The sequencing, balance, content, and organization of general and specialist academic work, courses in education, and professional studies and teaching experience has been a subject of discussion since the earliest days of organized teacher education. The importance of the element of general education has been defended on various grounds. Sometimes such academic work may be highly specialized. Students in many colleges of education in England study only one principal subject, to which they devote about one-third of their total time, and teachers who graduate from universities have often pursued three-year courses for single-subject honours degrees. In the United States and elsewhere the academic element is broader, and the first two years of college or university work may embody a wide range of elective subjects from diverse disciplinary fields. Both patterns have their critics, the first because it produces narrow intellectual specialists, the second because it encourages dilettantism and inadequate depth. Where a pattern of electives is combined with a units/credits system, as in some universities in Japan and the United States, it is claimed that one result is an undesirable fragmentation of study and effort. In his influential Education of American Teachers (1963), James B Conant recommended that half the course requirements of the four-year program of preparation for elementary teachers should be given over to general courses, a further quarter to an “area of concentration,” and the remaining quarter to professional studies, including school experience. Prospective secondary teachers would spend still more time on the subjects they were preparing to teach, with less than 10 percent of their time devoted to practice teaching and special methods. Such a subject emphasis for secondary teachers can be found in many countries. In France the École Normale Supérieure still places freedom of study and the nurture of intellectual curiosity above questions of professional teacher training. Generally speaking, wherever there is a stress upon academic excellence and the achievement of high standards of scholarship, there is likely to be skepticism as to the claims of professional training for teaching. Oxford University had still not appointed a professor of education by the beginning of the 1970s.
In countries where technical or vocational education forms an important part of secondary school provision, there have sometimes been specialist institutions for the training of teachers for this work. Such teachers tend to have lower status than the secondary school staff who teach academic subjects, and efforts have been made to upgrade the position of the teacher of agricultural and industrial arts, home economics, and handicrafts. Nearly all the universities in England and Wales that now offer the bachelor of education degree for college of education students include technical subjects within their list of approved options.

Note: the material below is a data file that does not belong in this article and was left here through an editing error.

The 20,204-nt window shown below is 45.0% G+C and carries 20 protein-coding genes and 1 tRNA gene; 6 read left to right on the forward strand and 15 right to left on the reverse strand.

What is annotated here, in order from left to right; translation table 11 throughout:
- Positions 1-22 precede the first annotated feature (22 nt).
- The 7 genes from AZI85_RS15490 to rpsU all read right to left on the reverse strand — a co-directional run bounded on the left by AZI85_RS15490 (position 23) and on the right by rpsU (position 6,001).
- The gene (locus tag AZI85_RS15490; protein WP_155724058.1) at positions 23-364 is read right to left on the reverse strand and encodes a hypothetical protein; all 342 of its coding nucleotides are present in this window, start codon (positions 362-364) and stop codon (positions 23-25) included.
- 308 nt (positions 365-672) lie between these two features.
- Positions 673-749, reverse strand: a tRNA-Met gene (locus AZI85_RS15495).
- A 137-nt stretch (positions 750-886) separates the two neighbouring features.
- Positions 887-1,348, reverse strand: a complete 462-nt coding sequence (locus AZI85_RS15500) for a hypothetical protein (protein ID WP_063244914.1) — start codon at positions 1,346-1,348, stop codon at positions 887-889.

The element of educational courses in the teacher preparation program has been the object of criticism from academic specialists, defenders of liberal culture, and practical-minded professional educators. The growing range of speculation and empirical data generated by the burgeoning social sciences, philosophy, and history, have provided a rich ore from which those responsible for teacher preparation mined the materials they needed for the construction and legitimation of their pedagogic systems and principles. But such borrowing has done little to establish any very coherent system of educational ideas, or to provide the basis for a systematic theory of teaching adequate to sustain the variety and complexity of teacher preparation programs. In his Evolution of American Educational Theory (1964), C.J. Brauner was forced to conclude that
middleman theorists, inexpert as scholars, had naïvely striven for some impossible synthesis that would be at once faithful to scholarship, useful to the practitioner, intelligible to the populace and thus comprehensive as a discipline, workable as a general method, and defensible as a social institution.
Professional and practical studies constitute the third major element in the teacher-preparation program. “Teaching practice” has always been important, initially carried out in the model or demonstration school attached to the normal school or college, later in the schools of the neighbourhood, and more recently in a variety of school, college, and community settings. The model and demonstration school was frequently criticized for the unreality of its teaching settings; some model schools attached to universities tended to become academically oriented and ceased to play an experimental role. In some countries, experienced teachers view the work of teacher-preparing institutions with a certain amount of disdain. It is sometimes claimed that college and university staff lack the recent, firsthand experience of schools that is needed if training is to be fully effective. Efforts have been made to reduce the separation between school and college; these include the transfer of college staff to periods of classroom teaching and of experienced teachers to college work, dual appointment to a college and to a school where the “teacher-tutor” assumes responsibility for supervision of the student’s school-based work, the involvement of teachers’ organizations in the determination of national policy on teacher education, the involvement of individual teachers in the government and committee work of teacher-preparing institutions, and the use of periods of school-based teacher education in which a tutor and group of student teachers are attached to a school or a number of schools for an extended period of observation, practical teaching, and theoretical study.